Sorry for the moodiness of the picture, but I didn’t want to be too disruptive.
When I got home from work the other day, Rupert was not in his room. I looked all over the house for him and couldn’t find him anywhere until I went to the bedroom to see if he was under the bed.
He was looking out the window while snuggled up on my bed.
When we brought Moon in, I rearranged the furniture in the bedroom so that the bed was near the window. That window gets excellent sun in the afternoon and has a wonderful view of the woods and the bird feeders. Apparently, Rupert likes the arrangement as well, though it does throw a spanner into Moon’s plan to make that his room and his room only. So either they are skirting around each other, which is fine, or they are actually working out a sharing arrangement, which is better than fine.
It’s been over a year since Rupert came inside, and it is getting very obvious that he is tired of being in his room. We had to let him get to that conclusion on his own, and now that he has, we have to let him work through the process on his own. This is a difficult thing for me, who just wants to grab him and kiss him and smoosch on him every time I see him fight back his fear and make a brave move. I do resist though. I say hi to him if we accidentally cross paths, then I get about my business and let him get about his own.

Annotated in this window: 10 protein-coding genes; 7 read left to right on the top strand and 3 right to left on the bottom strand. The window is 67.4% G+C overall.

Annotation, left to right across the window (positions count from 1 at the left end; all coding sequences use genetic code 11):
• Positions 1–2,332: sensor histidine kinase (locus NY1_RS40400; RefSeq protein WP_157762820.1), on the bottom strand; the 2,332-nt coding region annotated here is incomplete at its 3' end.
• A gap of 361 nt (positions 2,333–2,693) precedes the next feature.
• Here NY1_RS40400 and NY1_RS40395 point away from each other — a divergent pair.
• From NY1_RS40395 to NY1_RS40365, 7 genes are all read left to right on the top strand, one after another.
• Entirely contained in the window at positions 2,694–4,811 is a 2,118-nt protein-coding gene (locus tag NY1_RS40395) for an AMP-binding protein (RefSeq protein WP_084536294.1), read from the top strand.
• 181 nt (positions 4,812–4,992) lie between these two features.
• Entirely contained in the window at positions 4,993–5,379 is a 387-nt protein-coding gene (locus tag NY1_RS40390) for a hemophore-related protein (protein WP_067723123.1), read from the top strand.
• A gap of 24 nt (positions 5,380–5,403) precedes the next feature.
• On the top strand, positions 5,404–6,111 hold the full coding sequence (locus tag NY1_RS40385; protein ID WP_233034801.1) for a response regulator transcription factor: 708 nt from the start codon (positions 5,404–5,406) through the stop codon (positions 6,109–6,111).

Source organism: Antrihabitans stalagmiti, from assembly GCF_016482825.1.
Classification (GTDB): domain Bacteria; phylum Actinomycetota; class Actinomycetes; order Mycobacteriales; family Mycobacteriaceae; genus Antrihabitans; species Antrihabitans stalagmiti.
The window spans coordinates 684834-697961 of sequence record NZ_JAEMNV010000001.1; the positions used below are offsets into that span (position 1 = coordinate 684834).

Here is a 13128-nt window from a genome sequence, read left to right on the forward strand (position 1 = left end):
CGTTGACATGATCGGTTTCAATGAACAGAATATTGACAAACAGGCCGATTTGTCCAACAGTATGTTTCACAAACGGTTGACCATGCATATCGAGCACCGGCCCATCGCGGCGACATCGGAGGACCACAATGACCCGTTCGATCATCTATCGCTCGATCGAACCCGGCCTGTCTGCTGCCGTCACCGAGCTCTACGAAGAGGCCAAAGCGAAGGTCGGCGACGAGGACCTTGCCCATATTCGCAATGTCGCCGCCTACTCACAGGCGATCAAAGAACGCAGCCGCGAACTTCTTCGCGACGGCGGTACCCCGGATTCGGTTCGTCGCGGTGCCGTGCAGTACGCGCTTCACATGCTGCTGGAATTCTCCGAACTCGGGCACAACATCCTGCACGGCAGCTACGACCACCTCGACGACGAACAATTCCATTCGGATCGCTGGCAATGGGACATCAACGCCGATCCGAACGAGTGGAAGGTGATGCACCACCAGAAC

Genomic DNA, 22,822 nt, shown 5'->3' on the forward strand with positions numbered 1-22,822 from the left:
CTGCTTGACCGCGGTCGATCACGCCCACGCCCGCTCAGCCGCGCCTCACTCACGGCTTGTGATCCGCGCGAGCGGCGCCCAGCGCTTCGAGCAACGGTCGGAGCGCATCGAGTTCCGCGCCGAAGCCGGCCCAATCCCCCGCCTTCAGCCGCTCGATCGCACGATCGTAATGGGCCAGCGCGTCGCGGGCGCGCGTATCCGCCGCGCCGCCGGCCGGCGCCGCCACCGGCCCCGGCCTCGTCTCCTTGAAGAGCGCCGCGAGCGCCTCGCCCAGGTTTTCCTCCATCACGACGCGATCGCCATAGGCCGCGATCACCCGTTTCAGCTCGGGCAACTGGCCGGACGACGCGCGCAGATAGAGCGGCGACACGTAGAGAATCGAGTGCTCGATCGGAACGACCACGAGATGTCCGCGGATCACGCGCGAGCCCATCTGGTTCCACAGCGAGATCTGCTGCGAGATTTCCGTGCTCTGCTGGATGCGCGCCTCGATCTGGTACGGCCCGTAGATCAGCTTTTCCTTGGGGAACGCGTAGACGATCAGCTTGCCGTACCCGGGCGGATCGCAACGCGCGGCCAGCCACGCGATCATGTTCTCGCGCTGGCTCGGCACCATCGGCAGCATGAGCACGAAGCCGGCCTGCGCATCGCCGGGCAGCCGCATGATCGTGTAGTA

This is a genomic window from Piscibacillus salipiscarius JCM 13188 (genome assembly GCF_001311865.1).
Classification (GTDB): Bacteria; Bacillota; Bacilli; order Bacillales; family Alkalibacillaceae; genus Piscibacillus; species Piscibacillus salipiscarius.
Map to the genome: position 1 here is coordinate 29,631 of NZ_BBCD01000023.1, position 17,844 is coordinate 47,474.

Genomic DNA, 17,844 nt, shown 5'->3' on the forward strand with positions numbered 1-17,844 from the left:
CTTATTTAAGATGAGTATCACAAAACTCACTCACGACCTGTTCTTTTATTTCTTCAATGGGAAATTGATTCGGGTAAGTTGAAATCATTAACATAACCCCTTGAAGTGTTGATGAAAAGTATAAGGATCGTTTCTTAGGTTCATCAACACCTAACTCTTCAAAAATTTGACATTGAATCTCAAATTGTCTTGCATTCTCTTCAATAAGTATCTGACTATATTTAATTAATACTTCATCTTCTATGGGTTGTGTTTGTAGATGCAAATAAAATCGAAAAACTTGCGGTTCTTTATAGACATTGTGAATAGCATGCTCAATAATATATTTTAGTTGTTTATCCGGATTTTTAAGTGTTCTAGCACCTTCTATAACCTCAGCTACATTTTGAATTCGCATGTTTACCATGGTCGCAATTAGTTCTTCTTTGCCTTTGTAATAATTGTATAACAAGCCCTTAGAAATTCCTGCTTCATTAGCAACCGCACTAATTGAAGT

I’m making assumptions here, but I think in order to get fully acclimated, he needs to feel that he can be independent and make his own choices as to how he interacts within the confines of our weird little society.
It’s lonely in that room most of the time, and he really really loves affection, so our plan was always to visit him a little to entice him and then leave him wanting for more with the end result hopefully being him leaving the room to join the rest of us. Moon’s ability to move about freely has helped the situation a lot. There’s nothing better to instill confidence in a fearful cat than seeing another of his own kind venture off into the unknown and come back later unscathed and happy.
That he has switched gears from fearful feral to confident explorer means the journey to spoiled housecat is almost at its end.
What a journey it’s been. For the both of us. For Moon too. For him to have a cat companion versus being fearful of every cat he sees is a big step for a neurotic nervous cat. As a family, my husband included, we’ve all grown exponentially during this process, and the power of patience, love, and physical affection has never been more abundantly clear.